Stopped in to the city's Access Equity and Human Rights Awards presentations yesterday to celebrate with my soul sister Deb Parent. She won one of this year's Pride Awards for her contributions to the queer community (Okay, I'll admit it - I nominated her). Many of you know her work for the Toronto Rape Crisis Centre and lesbians all over town love to get our groove on when she's spinning at a dance or cranking out the tunes on the truck at the dyke march.
I love it when winners make political points during their acceptance speeches. Trans activist and Pride award winner Rupert Raj, knowing that Ontario Health Minister George Smitherman was in the audience, insisted he would continue to campaign for making sure OHIP would cover sexual reassignment surgery.
The third Pride award went to Central Toronto Youth Service's Pride And Prejudice program, which assists queer youth with programs in research, community development and counselling.
Helen Liu, winner of one of the Constance E. Hamilton Awards on the Status of Women (named after the first female member of council), got the crowd in Council Chambers totally revved up during her acceptance speech. Liu's the woman behind the campaign to get fair treatment to hotel workers and she laid out the issue in powerful terms. We do not mind working hard, she said. We do mind being invisible.
Other winners of the Status of Women award are U of T prof June Larkin, who championed Women's Studies at the University, and Beverly Wybrow, former president of the YWCA, among many other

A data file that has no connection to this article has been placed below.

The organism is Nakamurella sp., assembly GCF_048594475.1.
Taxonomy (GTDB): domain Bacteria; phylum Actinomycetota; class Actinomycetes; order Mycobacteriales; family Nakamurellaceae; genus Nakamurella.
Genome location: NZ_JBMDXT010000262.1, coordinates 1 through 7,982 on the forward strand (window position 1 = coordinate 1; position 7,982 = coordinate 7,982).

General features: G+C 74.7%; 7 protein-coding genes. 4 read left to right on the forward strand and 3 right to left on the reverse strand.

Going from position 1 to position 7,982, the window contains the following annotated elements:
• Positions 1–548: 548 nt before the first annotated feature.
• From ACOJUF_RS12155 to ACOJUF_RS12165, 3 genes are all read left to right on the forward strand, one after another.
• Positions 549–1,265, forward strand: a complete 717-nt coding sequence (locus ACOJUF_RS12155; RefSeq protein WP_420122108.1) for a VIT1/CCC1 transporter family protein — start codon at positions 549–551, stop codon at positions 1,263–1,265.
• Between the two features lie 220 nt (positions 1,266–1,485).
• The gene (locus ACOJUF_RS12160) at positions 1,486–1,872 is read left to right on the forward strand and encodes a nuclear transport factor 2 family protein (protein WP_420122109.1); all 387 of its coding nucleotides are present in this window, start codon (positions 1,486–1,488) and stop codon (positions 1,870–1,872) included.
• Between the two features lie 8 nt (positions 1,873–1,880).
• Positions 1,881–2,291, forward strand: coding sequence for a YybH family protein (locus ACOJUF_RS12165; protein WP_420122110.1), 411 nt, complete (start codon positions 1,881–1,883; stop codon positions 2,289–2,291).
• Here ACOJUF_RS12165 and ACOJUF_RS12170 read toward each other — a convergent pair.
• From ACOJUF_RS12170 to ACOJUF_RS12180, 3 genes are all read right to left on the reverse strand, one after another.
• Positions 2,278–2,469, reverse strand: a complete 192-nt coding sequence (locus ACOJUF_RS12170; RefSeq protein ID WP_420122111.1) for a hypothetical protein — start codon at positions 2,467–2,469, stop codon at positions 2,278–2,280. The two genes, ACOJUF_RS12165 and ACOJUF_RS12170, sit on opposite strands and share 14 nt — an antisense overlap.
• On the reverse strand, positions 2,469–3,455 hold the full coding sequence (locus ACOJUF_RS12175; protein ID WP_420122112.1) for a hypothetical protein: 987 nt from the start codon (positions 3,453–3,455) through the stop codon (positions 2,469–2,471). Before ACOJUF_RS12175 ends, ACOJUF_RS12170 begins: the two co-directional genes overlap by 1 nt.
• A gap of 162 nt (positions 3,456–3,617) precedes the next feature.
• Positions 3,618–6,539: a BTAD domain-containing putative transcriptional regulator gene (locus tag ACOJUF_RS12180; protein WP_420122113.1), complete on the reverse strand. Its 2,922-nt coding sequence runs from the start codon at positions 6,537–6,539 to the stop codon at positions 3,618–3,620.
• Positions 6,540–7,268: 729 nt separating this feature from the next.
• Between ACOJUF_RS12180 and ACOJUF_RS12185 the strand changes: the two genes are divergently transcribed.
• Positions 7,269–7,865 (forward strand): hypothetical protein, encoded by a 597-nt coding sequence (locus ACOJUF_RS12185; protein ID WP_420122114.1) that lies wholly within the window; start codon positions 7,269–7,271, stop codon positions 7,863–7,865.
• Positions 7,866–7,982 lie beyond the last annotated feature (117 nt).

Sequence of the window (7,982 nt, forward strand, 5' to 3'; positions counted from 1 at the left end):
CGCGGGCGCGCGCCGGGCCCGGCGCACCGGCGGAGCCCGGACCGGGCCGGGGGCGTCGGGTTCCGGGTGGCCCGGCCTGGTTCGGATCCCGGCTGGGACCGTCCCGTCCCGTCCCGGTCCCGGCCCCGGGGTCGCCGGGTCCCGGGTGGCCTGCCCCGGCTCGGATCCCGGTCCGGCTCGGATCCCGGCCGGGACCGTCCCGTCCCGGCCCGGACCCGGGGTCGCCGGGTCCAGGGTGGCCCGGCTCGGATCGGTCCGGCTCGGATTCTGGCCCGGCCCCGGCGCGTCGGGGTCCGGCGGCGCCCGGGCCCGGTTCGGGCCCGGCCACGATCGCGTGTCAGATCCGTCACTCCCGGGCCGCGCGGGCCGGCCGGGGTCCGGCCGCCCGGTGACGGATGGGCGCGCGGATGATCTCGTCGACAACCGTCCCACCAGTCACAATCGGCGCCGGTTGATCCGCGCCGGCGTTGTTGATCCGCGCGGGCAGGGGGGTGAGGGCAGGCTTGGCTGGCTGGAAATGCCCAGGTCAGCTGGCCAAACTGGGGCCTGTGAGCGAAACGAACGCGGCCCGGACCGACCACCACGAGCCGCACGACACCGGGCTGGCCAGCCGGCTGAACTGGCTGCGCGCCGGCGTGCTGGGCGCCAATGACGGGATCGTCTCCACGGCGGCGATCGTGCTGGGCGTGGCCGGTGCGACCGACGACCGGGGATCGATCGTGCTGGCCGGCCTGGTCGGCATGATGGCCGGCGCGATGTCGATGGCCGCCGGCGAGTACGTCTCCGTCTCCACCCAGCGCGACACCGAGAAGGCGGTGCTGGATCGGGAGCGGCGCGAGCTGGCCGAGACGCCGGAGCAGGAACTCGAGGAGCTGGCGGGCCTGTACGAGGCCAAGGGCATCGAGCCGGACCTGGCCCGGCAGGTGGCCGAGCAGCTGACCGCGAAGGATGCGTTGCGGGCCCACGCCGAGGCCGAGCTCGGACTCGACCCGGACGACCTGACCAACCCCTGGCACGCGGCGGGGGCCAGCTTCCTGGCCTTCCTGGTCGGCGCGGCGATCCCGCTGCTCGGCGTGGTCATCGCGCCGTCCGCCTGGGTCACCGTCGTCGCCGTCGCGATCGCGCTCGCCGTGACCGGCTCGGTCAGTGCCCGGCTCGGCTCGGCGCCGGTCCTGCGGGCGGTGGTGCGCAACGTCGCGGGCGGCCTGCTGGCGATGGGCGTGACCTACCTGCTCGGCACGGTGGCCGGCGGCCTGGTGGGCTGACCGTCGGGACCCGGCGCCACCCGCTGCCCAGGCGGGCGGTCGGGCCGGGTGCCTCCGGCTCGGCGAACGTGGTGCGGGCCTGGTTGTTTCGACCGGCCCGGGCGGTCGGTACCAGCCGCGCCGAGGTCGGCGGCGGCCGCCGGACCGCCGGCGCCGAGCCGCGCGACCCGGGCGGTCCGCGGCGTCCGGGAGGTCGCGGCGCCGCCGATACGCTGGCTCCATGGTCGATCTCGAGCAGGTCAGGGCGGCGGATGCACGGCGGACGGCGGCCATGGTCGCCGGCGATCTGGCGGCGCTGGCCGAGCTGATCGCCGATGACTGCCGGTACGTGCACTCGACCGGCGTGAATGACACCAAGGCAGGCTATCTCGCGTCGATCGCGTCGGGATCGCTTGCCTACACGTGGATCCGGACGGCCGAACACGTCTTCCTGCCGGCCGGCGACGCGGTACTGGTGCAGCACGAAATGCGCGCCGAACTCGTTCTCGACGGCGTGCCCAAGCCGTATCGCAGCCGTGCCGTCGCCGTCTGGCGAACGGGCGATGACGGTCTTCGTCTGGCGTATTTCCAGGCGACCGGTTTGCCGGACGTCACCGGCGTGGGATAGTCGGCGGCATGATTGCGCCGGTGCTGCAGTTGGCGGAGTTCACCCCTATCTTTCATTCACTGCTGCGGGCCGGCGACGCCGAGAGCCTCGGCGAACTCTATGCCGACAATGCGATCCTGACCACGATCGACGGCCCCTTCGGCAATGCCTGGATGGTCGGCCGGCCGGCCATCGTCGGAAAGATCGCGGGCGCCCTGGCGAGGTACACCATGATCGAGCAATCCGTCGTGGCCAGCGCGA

The Aboriginal Affairs Award went to elder Vern Harper who gave a moving tribute to the late artist Norval Morrisseau and celebrated Toronto's attempts to make the city safe, diverse and accessible.
And speaking of accessibility, the Parkdale Activity Recreation Centre took the Access Award for Disability Issues. The Centre focusses on psychiatric survivors and makes a point of hiring staff out of their target population.
Three activists took the William P. Hubbard award for race Relations(named after the first black member of Council) - Anne Gloger, co-ordinator of the East Scarborough Storefront, Kevin Lee, executive Director of Scadding Court Community Centre and the great poet and novelist Afua Cooper. Cooper made pointed reference to the still existing racism in T.O. in her powerful acceptance remarks.
Too bad each of these human rights heroes isn't a household name.